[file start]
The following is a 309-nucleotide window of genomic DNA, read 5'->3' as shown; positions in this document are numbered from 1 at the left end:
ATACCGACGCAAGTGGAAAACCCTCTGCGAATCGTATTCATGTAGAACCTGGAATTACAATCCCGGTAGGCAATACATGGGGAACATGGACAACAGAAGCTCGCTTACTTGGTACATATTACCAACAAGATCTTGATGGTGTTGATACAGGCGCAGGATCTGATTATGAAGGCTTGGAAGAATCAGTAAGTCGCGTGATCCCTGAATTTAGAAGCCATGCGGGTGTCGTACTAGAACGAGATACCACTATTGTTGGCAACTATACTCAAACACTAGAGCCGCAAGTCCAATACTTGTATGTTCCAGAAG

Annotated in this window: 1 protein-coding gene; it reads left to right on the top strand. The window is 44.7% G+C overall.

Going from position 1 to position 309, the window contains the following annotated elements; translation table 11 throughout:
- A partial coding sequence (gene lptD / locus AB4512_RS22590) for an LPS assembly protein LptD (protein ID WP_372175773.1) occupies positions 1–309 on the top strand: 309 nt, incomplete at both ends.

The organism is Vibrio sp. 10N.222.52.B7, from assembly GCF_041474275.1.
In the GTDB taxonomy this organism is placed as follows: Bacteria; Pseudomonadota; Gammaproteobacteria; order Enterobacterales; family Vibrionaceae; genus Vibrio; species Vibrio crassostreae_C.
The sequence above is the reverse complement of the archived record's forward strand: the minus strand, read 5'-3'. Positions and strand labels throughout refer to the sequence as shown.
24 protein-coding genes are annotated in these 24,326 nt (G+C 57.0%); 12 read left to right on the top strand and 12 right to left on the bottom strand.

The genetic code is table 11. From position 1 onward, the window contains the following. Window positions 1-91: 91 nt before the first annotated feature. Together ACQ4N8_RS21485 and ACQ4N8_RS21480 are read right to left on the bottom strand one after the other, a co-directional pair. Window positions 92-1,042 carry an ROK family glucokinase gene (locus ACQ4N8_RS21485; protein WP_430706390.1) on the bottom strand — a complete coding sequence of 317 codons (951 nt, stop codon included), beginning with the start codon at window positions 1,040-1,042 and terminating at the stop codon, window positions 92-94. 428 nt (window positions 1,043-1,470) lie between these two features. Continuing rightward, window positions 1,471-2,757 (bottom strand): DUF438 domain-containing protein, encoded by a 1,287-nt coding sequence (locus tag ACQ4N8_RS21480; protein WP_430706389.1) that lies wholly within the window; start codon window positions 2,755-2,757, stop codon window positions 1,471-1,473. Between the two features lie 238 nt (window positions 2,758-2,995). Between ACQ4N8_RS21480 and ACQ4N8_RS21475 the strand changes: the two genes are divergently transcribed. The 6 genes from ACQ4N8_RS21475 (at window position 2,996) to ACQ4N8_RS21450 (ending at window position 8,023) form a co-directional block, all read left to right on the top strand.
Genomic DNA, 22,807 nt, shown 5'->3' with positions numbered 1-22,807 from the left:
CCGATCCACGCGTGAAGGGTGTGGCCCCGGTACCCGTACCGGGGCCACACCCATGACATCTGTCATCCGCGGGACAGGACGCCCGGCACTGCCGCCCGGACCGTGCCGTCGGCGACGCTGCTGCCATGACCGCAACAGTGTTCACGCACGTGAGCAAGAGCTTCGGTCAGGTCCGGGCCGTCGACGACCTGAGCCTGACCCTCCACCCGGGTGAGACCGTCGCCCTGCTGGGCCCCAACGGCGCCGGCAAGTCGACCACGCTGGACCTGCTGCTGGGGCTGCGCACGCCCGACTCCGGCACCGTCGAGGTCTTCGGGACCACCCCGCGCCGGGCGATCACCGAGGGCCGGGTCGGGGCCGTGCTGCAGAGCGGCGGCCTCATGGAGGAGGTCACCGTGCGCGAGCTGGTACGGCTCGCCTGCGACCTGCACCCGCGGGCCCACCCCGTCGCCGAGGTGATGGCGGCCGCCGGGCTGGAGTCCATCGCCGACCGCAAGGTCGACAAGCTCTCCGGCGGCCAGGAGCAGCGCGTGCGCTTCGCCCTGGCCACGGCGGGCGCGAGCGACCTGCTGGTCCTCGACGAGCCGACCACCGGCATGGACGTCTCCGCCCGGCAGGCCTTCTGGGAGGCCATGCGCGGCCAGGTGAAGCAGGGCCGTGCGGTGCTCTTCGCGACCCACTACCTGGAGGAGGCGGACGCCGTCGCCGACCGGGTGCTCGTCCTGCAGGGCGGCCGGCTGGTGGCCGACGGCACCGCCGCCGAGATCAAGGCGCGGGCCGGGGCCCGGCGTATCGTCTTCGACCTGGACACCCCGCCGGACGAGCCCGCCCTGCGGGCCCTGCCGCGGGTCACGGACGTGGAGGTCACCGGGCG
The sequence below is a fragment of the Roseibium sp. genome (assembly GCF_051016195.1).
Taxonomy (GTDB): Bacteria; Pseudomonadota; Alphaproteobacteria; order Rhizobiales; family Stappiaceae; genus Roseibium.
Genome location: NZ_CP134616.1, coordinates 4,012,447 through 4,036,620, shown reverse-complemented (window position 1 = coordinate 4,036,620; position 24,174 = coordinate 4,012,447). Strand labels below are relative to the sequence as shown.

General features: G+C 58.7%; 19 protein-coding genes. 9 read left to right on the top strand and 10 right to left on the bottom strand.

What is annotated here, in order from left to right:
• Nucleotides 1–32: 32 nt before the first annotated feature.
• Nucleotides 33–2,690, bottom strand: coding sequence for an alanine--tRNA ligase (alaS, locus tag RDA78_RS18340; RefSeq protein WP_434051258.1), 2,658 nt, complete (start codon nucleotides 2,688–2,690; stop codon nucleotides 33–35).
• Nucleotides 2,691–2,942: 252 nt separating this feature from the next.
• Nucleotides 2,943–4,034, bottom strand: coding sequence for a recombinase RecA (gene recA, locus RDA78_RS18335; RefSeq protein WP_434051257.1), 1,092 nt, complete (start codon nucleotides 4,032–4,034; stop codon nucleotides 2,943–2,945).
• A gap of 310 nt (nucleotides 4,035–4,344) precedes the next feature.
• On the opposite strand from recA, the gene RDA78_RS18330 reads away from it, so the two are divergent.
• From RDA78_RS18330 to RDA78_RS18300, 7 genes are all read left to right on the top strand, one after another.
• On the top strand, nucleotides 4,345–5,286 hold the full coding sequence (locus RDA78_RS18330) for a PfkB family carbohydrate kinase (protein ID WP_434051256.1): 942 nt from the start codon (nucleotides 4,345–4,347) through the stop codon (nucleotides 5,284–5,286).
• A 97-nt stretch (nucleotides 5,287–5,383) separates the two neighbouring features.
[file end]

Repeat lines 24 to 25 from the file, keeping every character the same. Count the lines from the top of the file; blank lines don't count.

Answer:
• From RDA78_RS18330 to RDA78_RS18300, 7 genes are all read left to right on the top strand, one after another.
• On the top strand, nucleotides 4,345–5,286 hold the full coding sequence (locus RDA78_RS18330) for a PfkB family carbohydrate kinase (protein ID WP_434051256.1): 942 nt from the start codon (nucleotides 4,345–4,347) through the stop codon (nucleotides 5,284–5,286).